Grandmother was a sweet old lady, and I thought a great deal of Grandfather, but going to visit them was an ordeal I avoided as much as possible. They made me nervous. Grandmother always found an opportunity to talk about God! One day when I went to see them … they were getting ready to go to church…. At the zero hour I had no choice. Off we went together. The church service was held in a barn, but everyone there seemed to be happy. “Poor people,” I thought, “They don’t know anything about real life out there in the world, or they wouldn’t waste an evening in a barn.” The singing began and I picked up a hymnbook to follow the words. I at least had to look as if I was with it. Suddenly I heard a deep voice speak directly in my ear. “What—what did you say?” I whirled around to find no one…. There was the voice again: “Tonight you must make a decision for me. ” I shook my head and said, “Why?”…. Was I losing my marbles? The voice was real! …. God was real! The service went on but I heard myself mutter “Yes God. I’ll do it. I’ll do whatever you want.”
[Little did he know that the grandfather who sat next to him was having a conversation with God too! He had been addicted to tobacco for forty years, but on that night he prayed this: “God, if you change Merlin, I’ll give up my chewing and smoking even if it kills me.” A commitment was being started by two men and God that night.] [Hodder and Stoughton, London, 1972, pp. 20-21]
That’s a testimonial. It is offered by one who had a first hand encounter with God. John the Baptist also had a message to share because he had first hand account. He had known Jesus! John was not the light, but he certainly bore witness to the light. How did he do it? One way was testimony. Testimony is when you declare to others what you have seen or heard. Giving your testimony is a wonderful way to witness: you are not making things up, and you’re not exaggerating what you’ve seen. You just tell what you saw, or heard, or tasted, or smelled, or touched. John gave testimony. He even gave testimony about himself, saying: “I am the voice of one crying in the wilderness.” John knew how to be a witness.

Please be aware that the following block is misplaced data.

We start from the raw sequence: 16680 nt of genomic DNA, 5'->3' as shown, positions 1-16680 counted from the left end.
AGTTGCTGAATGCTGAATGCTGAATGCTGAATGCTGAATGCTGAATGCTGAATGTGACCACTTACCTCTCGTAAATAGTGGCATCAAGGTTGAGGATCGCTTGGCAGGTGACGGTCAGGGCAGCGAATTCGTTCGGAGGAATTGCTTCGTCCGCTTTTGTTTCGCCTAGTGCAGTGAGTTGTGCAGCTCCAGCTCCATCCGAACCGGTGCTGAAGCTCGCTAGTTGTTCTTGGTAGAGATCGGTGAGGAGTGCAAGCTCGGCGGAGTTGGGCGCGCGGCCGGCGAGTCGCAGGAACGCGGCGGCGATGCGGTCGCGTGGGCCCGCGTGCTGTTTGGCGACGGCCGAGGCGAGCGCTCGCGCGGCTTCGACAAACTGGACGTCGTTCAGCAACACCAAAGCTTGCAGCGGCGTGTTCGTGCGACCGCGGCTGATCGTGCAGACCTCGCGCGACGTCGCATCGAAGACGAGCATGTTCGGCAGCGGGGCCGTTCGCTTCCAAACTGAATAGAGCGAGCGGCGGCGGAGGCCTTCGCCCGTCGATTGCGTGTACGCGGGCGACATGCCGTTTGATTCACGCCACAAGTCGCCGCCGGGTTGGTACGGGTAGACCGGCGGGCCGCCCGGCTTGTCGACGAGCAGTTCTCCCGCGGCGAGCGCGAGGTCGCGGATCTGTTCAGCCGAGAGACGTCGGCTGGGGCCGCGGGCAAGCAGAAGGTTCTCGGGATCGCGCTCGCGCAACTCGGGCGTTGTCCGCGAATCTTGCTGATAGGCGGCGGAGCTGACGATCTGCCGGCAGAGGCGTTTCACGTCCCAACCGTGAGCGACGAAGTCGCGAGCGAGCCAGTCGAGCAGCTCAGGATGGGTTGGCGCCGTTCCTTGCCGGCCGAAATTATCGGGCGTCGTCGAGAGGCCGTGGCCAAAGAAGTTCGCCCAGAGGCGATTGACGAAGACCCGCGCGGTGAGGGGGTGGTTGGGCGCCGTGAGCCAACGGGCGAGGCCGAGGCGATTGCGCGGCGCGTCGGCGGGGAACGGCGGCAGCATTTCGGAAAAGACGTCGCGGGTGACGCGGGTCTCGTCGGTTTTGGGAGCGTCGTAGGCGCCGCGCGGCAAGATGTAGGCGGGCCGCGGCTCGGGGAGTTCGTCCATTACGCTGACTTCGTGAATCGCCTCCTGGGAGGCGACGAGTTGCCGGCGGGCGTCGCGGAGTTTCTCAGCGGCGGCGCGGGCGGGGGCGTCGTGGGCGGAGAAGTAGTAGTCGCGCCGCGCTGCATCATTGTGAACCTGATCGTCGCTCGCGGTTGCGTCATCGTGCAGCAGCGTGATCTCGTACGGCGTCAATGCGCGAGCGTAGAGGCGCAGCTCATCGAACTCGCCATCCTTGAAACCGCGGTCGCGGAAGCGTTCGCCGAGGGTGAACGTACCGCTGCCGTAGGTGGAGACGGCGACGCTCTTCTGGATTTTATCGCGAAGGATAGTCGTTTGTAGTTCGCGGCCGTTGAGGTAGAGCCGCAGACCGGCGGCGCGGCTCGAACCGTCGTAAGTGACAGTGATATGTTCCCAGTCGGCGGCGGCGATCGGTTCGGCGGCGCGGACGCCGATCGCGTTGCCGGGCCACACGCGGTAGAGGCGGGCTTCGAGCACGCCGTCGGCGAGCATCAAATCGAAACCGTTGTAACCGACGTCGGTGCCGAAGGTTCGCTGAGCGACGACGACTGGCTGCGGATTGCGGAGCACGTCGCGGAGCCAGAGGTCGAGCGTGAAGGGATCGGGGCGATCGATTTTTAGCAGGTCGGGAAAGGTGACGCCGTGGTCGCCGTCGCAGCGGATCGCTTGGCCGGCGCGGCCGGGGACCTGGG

Have you ever experienced an extraordinary time when, in hindsight, you saw the hand of God? Here’s one I read:
Every Sunday morning at exactly 9 a.m. the twenty members of a church choir would assemble in the chapel of their small Southern Baptist congregation for a one-hour rehearsal before services…. One Sunday morning the tranquil air of the sleepy southern town was suddenly pierced by a loud blast. Residents rushed outdoors to see what happened and then watched in anguish as flames spurted out of the windows of the small church. They checked the time: ten minutes past nine. Gasps, wails and shrieks filled the air as the townspeople raced toward the church. The volunteer firemen, who had preceded them by a few minutes, shook their heads mournfully as they arrived. In just seconds, the church had been totally consumed by flames. “It was probably a gas explosion” one of the firemen said. “It happened too fast. None of the choir members could have gotten out in time. I’m sorry. It doesn’t look like there are any survivors at all.” [Just then, almost all at the same time, twenty cars pulled up to the fire, each one with a choir member on board! Although they were shocked and dismayed to see the church burning, each one individually had been delayed that morning “for separate, different, and unconnected reasons.”] [Believe in Small Miracles, Halberstam & Leventhal, Adams Media Cororation, Massachusetts, 1997, pp. 25-26.]